WHO warns of ‘greatest continuing rollback’ in vaccines

The World Health Organization (WHO) and UNICEF have sounded the alarm as new data shows global immunization coverage continued to fall in 2021, with 25 million babies missing out on life-saving shots, saying that due to the Covid-19 pandemic, this is the “largest continuous setback” in vaccines in 30 years.

The percentage of children who received three doses of the diphtheria, tetanus and pertussis (DTP3) vaccine, a marker of immunization coverage within and between countries, fell by five points, between 2019 and 2021, to settle at 81%. As a result, these agencies insist that 25 million children missed one or more doses of DTP through routine immunization services in 2021 alone.

This is two million more than in 2020 and six million more than in 2019, highlighting the growing number of children at risk of devastating but preventable diseases.

The factors

This decline was due to many factors, including an increased number of children living in fragile and conflict-affected settings, where access to vaccination is often a challenge, increased misinformation, and Covid-19 related issues such as service and supply chain disruptions, diversion of resources to response and containment efforts, measures that have limited access and availability of immunization services.

“This is a red alert for children’s health. We are seeing the largest continuous decline in childhood immunizations in a generation. The consequences will be measured in lives,” said UNICEF Executive Director Catherine Russell.

pandemic hangover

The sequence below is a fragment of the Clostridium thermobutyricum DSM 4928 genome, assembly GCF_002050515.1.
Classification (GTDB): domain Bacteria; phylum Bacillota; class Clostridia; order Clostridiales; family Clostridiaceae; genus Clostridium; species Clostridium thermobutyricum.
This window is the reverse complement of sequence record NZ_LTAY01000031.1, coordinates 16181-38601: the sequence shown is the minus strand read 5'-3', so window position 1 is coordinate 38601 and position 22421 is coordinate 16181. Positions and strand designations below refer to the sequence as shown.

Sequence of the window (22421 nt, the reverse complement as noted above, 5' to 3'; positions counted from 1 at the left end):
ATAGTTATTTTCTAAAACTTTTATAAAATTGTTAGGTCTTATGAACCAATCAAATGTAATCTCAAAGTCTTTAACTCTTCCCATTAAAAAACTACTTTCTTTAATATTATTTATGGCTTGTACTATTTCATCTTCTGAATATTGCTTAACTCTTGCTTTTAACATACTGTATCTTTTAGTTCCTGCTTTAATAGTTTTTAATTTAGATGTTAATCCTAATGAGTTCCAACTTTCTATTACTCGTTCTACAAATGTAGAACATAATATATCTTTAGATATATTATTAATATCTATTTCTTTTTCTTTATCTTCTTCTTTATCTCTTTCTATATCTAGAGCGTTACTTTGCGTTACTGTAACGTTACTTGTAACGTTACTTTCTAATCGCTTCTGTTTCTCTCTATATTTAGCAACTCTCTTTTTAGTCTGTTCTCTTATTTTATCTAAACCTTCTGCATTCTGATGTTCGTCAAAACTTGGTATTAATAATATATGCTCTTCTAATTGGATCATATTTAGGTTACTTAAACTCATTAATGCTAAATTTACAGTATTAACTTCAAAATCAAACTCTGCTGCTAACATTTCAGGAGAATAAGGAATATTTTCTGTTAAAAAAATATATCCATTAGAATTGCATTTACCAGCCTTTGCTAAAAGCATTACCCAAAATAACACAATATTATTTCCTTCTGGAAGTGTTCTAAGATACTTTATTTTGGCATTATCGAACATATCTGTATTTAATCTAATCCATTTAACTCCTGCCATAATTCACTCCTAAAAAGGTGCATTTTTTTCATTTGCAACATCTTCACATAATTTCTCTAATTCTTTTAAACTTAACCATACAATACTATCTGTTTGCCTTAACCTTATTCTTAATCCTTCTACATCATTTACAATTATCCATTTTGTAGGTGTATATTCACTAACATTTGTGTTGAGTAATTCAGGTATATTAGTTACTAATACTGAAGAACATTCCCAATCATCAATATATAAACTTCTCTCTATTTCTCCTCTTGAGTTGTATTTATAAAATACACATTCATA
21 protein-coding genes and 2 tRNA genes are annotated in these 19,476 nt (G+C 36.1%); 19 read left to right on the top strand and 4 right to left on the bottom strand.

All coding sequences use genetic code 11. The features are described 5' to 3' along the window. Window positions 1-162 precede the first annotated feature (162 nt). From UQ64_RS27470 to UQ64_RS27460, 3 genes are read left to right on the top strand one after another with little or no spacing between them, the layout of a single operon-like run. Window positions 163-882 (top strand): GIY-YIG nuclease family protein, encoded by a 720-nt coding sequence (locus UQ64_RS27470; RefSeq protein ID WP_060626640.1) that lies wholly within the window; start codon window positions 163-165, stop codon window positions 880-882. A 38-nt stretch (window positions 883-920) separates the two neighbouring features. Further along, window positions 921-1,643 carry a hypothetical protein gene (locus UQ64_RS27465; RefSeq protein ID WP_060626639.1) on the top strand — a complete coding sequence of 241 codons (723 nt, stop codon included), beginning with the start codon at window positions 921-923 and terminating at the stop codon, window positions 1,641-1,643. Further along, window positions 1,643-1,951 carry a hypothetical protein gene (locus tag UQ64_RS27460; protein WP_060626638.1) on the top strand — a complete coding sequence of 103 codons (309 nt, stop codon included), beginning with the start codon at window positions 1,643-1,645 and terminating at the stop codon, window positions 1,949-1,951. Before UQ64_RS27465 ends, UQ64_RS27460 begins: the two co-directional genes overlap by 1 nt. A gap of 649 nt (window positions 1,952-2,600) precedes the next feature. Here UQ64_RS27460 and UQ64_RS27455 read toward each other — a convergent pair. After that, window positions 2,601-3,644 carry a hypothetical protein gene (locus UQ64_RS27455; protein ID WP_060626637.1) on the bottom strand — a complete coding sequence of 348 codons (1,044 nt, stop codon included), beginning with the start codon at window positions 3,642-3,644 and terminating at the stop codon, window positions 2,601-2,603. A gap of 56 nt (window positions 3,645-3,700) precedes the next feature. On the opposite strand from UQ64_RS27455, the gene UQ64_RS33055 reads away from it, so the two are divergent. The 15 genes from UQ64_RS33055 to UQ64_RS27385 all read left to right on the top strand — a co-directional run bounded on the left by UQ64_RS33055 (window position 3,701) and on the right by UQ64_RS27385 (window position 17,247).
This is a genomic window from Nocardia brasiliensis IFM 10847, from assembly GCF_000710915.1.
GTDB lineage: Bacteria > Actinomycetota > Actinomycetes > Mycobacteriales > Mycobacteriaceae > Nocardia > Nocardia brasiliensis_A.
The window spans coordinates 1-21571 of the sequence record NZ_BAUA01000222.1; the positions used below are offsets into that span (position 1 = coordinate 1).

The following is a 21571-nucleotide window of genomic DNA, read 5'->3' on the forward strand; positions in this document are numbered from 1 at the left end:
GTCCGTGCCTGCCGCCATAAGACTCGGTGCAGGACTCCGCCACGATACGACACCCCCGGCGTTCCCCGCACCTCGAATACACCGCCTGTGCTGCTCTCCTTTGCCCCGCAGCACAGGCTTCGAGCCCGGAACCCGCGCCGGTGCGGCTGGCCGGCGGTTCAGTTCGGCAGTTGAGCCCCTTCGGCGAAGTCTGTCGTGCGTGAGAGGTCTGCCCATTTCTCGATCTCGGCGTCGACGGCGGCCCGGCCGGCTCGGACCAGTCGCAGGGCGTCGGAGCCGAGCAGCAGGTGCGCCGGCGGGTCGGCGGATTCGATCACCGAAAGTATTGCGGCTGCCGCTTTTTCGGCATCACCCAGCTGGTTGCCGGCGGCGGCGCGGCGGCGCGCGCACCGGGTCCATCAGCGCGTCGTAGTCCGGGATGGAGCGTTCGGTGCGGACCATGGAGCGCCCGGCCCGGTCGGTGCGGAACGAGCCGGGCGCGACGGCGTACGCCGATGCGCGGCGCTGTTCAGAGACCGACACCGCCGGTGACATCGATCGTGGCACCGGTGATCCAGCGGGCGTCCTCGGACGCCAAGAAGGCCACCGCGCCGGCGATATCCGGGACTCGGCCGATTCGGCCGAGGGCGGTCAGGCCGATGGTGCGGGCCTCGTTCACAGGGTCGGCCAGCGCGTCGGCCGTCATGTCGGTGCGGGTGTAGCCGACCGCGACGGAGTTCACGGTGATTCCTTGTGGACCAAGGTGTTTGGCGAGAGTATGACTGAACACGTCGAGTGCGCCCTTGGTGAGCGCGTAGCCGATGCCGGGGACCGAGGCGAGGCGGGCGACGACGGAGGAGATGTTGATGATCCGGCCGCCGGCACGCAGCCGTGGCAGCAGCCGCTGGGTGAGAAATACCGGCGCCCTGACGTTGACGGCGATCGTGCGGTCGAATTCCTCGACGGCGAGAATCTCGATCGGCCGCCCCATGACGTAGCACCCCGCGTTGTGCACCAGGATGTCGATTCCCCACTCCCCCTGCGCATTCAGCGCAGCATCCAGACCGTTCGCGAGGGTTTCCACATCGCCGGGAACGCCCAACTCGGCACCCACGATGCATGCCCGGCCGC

“While a pandemic hangover was expected last year, due to Covid-19 disruptions and lockdowns, what we are seeing now is a continued decline. Covid-19 is no excuse. We must catch up with the vaccination of the missing millions or, inevitably, we will see more epidemics, more sick children and greater strain on already overstretched healthcare systems,” adds Catherine Russell.

Globally, more than a quarter of the human papillomavirus (HPV) vaccine coverage achieved in 2019 has been lost, with serious consequences for the health of women and girls, as global HPV coverage first dose of this vaccine is only 15%, even though the first vaccines were licensed over 15 years ago.

“Planning and the fight against Covid-19 must also go hand in hand with vaccination against deadly diseases, such as measles, pneumonia and diarrhoea”, underlines, for his part, the director general of the SGDDr. Tedros Adhanom Ghebreyesus, who clarifies that “it is not a question of one or the other, it is possible to do both”.

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